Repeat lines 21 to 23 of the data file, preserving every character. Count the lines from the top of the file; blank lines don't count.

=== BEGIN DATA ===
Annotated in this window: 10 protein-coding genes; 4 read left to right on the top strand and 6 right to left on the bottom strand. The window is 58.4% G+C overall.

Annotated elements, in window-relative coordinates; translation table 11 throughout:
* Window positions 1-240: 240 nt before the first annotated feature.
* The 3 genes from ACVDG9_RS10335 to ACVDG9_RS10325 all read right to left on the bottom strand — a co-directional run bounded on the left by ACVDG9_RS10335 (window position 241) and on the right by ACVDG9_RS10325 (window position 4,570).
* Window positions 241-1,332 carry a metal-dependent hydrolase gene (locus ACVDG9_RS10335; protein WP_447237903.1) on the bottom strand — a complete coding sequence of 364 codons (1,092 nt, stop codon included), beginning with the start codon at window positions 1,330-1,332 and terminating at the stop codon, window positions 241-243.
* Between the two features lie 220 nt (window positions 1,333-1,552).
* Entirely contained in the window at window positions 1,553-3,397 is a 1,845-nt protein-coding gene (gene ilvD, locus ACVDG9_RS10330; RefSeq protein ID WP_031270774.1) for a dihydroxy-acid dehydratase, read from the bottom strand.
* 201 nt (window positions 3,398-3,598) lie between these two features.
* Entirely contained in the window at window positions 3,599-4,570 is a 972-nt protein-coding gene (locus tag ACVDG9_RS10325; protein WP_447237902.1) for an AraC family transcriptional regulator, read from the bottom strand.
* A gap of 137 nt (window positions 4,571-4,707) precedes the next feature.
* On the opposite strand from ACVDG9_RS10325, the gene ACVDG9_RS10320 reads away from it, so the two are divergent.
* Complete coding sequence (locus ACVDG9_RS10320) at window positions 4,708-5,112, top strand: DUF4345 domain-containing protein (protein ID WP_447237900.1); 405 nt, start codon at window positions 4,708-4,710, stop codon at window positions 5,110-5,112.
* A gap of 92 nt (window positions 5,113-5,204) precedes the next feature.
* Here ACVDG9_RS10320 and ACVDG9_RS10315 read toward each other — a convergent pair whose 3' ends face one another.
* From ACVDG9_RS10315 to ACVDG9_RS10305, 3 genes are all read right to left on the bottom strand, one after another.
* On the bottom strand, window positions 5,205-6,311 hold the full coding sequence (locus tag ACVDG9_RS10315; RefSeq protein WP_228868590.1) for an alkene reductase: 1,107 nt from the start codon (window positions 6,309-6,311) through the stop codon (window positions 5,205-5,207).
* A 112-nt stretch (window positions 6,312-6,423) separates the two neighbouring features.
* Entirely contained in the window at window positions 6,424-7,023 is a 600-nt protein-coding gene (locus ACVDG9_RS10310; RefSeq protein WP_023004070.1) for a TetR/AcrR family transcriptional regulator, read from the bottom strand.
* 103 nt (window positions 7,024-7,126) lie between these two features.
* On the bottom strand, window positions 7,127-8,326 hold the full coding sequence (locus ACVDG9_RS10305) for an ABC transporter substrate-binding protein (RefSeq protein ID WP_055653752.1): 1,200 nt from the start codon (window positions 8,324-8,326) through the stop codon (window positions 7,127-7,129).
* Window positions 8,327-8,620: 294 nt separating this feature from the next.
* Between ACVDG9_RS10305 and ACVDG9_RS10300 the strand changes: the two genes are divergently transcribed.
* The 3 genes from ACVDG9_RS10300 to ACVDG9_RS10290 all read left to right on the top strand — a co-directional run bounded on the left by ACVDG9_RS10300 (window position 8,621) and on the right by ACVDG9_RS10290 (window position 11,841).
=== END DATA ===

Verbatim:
* Window positions 8,327-8,620: 294 nt separating this feature from the next.
* Between ACVDG9_RS10305 and ACVDG9_RS10300 the strand changes: the two genes are divergently transcribed.
* The 3 genes from ACVDG9_RS10300 to ACVDG9_RS10290 all read left to right on the top strand — a co-directional run bounded on the left by ACVDG9_RS10300 (window position 8,621) and on the right by ACVDG9_RS10290 (window position 11,841).